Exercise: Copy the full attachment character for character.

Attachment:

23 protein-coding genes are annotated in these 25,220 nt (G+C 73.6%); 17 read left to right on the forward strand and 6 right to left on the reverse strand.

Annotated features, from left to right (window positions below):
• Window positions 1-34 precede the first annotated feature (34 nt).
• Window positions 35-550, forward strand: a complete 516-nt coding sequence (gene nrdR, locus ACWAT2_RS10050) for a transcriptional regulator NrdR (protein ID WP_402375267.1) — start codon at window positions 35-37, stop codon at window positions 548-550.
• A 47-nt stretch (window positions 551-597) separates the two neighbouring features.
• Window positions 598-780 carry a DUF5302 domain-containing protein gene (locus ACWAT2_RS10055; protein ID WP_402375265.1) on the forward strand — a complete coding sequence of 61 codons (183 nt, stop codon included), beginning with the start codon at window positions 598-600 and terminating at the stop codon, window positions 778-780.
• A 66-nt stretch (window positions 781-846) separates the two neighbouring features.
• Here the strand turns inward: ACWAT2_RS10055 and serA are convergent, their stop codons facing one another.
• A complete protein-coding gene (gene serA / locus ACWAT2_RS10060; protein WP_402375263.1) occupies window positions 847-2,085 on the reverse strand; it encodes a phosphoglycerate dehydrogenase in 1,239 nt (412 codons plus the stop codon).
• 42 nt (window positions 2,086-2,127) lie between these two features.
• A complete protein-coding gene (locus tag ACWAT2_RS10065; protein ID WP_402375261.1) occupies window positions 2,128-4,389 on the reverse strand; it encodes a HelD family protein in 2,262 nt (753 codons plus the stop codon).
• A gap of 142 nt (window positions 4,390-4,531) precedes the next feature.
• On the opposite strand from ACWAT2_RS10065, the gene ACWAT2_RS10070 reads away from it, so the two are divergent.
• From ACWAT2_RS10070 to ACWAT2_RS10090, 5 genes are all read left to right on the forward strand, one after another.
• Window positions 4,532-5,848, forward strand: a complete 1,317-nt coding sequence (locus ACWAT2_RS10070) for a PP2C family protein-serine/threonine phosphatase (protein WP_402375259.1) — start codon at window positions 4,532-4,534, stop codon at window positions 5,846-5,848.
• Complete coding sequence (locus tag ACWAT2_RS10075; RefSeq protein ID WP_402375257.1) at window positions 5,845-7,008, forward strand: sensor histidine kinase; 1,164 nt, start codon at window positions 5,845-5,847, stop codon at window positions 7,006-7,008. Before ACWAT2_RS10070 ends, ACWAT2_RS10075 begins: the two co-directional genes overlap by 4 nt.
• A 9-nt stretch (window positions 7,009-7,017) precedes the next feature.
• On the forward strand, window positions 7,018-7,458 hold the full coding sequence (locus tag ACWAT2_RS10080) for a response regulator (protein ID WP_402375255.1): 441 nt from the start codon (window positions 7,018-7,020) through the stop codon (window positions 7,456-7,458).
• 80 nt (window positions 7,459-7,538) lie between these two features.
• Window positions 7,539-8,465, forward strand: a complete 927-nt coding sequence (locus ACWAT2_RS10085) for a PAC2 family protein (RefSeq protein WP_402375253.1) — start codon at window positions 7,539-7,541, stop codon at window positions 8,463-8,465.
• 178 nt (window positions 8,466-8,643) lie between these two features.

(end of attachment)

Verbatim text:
23 protein-coding genes are annotated in these 25,220 nt (G+C 73.6%); 17 read left to right on the forward strand and 6 right to left on the reverse strand.

Annotated features, from left to right (window positions below):
• Window positions 1-34 precede the first annotated feature (34 nt).
• Window positions 35-550, forward strand: a complete 516-nt coding sequence (gene nrdR, locus ACWAT2_RS10050) for a transcriptional regulator NrdR (protein ID WP_402375267.1) — start codon at window positions 35-37, stop codon at window positions 548-550.
• A 47-nt stretch (window positions 551-597) separates the two neighbouring features.
• Window positions 598-780 carry a DUF5302 domain-containing protein gene (locus ACWAT2_RS10055; protein ID WP_402375265.1) on the forward strand — a complete coding sequence of 61 codons (183 nt, stop codon included), beginning with the start codon at window positions 598-600 and terminating at the stop codon, window positions 778-780.
• A 66-nt stretch (window positions 781-846) separates the two neighbouring features.
• Here the strand turns inward: ACWAT2_RS10055 and serA are convergent, their stop codons facing one another.
• A complete protein-coding gene (gene serA / locus ACWAT2_RS10060; protein WP_402375263.1) occupies window positions 847-2,085 on the reverse strand; it encodes a phosphoglycerate dehydrogenase in 1,239 nt (412 codons plus the stop codon).
• 42 nt (window positions 2,086-2,127) lie between these two features.
• A complete protein-coding gene (locus tag ACWAT2_RS10065; protein ID WP_402375261.1) occupies window positions 2,128-4,389 on the reverse strand; it encodes a HelD family protein in 2,262 nt (753 codons plus the stop codon).
• A gap of 142 nt (window positions 4,390-4,531) precedes the next feature.
• On the opposite strand from ACWAT2_RS10065, the gene ACWAT2_RS10070 reads away from it, so the two are divergent.
• From ACWAT2_RS10070 to ACWAT2_RS10090, 5 genes are all read left to right on the forward strand, one after another.
• Window positions 4,532-5,848, forward strand: a complete 1,317-nt coding sequence (locus ACWAT2_RS10070) for a PP2C family protein-serine/threonine phosphatase (protein WP_402375259.1) — start codon at window positions 4,532-4,534, stop codon at window positions 5,846-5,848.
• Complete coding sequence (locus tag ACWAT2_RS10075; RefSeq protein ID WP_402375257.1) at window positions 5,845-7,008, forward strand: sensor histidine kinase; 1,164 nt, start codon at window positions 5,845-5,847, stop codon at window positions 7,006-7,008. Before ACWAT2_RS10070 ends, ACWAT2_RS10075 begins: the two co-directional genes overlap by 4 nt.
• A 9-nt stretch (window positions 7,009-7,017) precedes the next feature.
• On the forward strand, window positions 7,018-7,458 hold the full coding sequence (locus tag ACWAT2_RS10080) for a response regulator (protein ID WP_402375255.1): 441 nt from the start codon (window positions 7,018-7,020) through the stop codon (window positions 7,456-7,458).
• 80 nt (window positions 7,459-7,538) lie between these two features.
• Window positions 7,539-8,465, forward strand: a complete 927-nt coding sequence (locus ACWAT2_RS10085) for a PAC2 family protein (RefSeq protein WP_402375253.1) — start codon at window positions 7,539-7,541, stop codon at window positions 8,463-8,465.
• 178 nt (window positions 8,466-8,643) lie between these two features.